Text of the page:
Why isn't pay per news a thing?

  It happens all the time. You want to read a story from The New York Times , but you accidentally clicked on yet another story about Andrew Cuomo that you didn't even want to read, and you've run out of free articles for the month. Or you want to read a long form article from a local news source, but you can't read anything at all without a subscription, and while you want to read about how local women have changed a culture of silence and cover ups of sexual assault, you have very little need to pay $15 a month to be kept up to date on the town's political dust ups and traffic snafus. What can you do? Whilst there are ways around these paywalls, many of us recognise that good journalism costs money, and we want to pay for it, without ending up with nine recurring monthly subscriptions to sources we don't have time to read. Why can't we just pay for the articles we want? A pay-per-news service doesn't seem to me to be complicated*. A news subscriber goes to

International Women's Day 2021: the bad, the worse, and the WTF

Well, it's International Women's Day*, again . So in honour of the day that began as a communist holiday before being co-opted by the corporate and liberal forces of white feminism, here's a selection of the most rage, or at least cringe, inducing moments from the day. We kick off the day with this effort from the West Australian. Whilst the headline is actually given as an example of the abuse women at the publication receive and a show of support for its female journalists, you have to read the article to ascertain this. And plenty of people don't read the article, especially when they just see the headline on posters outside newsagent windows or when queing up to buy petrol. Nice idea, terrible execution. Federal MP Dave Sharma was also off to an early start today, handing out (pink!) flowers to women at a Sydney train station in honour of the occasion. Just what you want on your bleary eyed, crowded Monday commute through the city's train network; a strange man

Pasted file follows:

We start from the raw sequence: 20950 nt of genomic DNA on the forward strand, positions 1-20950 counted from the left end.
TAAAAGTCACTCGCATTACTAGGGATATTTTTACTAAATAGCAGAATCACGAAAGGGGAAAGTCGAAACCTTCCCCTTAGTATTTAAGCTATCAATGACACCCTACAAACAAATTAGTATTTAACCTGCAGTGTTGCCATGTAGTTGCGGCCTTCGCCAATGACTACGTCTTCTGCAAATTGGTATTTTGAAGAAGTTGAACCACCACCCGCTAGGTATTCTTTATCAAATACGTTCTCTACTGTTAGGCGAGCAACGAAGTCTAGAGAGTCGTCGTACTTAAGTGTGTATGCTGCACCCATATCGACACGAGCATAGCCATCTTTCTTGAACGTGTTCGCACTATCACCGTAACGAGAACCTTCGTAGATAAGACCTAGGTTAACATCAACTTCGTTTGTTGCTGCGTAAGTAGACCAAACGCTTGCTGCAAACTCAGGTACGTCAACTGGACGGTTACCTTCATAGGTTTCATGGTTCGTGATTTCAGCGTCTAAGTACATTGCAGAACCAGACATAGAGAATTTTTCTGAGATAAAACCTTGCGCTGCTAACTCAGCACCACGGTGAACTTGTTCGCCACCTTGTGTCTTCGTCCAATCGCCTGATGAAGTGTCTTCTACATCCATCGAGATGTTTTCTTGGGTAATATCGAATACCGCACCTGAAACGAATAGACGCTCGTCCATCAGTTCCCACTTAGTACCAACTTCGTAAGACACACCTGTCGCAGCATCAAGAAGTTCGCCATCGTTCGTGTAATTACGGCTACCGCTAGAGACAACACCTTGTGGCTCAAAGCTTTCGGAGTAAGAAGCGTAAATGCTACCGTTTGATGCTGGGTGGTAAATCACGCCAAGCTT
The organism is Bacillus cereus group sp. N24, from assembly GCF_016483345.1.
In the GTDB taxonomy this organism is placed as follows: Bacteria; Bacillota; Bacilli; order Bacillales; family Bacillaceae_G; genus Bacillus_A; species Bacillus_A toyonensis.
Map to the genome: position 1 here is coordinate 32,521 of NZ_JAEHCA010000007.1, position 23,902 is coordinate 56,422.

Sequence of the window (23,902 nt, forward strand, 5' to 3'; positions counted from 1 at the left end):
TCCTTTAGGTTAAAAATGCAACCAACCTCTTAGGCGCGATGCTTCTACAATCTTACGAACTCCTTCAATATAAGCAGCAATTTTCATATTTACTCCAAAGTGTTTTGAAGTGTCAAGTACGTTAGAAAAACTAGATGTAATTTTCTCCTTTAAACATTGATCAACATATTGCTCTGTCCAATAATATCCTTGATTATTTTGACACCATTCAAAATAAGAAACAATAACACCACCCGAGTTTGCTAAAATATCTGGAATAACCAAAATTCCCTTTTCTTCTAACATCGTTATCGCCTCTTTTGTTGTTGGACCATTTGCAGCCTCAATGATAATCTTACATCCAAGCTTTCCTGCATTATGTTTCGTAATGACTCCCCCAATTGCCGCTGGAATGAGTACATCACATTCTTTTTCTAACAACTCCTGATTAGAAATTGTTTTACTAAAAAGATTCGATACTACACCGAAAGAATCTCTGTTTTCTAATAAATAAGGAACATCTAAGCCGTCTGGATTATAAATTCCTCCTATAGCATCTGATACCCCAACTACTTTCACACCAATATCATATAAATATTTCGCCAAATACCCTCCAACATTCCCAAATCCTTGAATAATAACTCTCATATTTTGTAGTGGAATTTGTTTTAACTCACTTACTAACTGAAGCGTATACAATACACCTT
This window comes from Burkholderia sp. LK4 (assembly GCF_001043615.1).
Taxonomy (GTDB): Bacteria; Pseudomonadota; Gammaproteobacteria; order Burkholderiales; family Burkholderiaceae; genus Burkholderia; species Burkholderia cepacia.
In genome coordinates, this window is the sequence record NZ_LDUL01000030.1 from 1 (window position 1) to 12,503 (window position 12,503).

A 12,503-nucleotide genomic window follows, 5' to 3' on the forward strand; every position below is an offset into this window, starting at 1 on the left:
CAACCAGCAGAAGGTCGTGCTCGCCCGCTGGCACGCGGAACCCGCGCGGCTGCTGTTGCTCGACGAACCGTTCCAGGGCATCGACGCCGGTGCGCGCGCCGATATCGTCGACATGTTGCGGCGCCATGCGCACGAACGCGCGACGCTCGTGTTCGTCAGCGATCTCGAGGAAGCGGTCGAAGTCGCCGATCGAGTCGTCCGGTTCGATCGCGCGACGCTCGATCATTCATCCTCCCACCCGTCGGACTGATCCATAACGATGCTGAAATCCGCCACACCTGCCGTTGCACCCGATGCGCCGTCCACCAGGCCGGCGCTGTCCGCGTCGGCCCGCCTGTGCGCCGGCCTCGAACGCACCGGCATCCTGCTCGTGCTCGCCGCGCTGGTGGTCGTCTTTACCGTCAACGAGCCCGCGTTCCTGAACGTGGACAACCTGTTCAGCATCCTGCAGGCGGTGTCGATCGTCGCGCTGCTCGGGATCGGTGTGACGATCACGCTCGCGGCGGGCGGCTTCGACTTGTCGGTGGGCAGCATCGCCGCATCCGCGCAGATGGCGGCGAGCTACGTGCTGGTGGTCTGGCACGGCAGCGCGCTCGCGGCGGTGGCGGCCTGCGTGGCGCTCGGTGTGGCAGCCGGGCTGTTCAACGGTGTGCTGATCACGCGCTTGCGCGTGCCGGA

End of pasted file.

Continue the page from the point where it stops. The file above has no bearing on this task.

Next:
Love and hate

Trigger warning: sexual assault, medical abuse, suicide  Despite everything that's happened in my life (and pretty much everyone my age has had something awful happen in their lives), I try to be a forgiving person. To not hold on to resentment, or let bad feelings develop into hatred in the first place.  The saying is true: holding on to resentment is like swallowing poison and expecting the other person to die. I've seen people eaten alive by that resentment, and how the hatred has poisoned everyone around them, without hurting the object of their hatred in any way. But what am I to do with the white hot rage I feel today at Scott Morrison? I've never cared for the bloke. He's a smug, slimy git, with a glib turn of phrase, condescending manner, and complete lack of humanity since his turn as immigration minister in the Abbott government. My Facebook memories pop up regularly with various horrible things Morrison said 5, 6, 7 years about the people trying to seek asyl

Book review: Starfish by Patty Dann

The film Mermaids  meant a lot to me in my early teens, as I guess it did to a lot of women of my generation. Teenage films were pretty much dead as a genre between the John Hughes/Molly Ringwald era of the 1980s and the release of Clueless in 1995. The success of Clueless lead to an explosion in the release of teen movies, from sexploitation ( American Pie ) to horror ( Scream, I Know What You Did Last Summer ) then cheerleaders ( Bring It On ) and mean girls (one mean girl in Cruel Intentions , then a whole eponymous film of them). By the time Clueless was released, I was way too depressed for anything that looked as blithe as the poster suggested - though I did watch, and love, the film several years later, then many times since.  But in the early 1990s, it was slim pickings. Mermaids was it. Not that Mermaids, a coming of age story set in a small Massachusetts* town in 1963, is expressly a teen movie; the wonderful performances of Cher and Bob Hoskins make it so much more. But i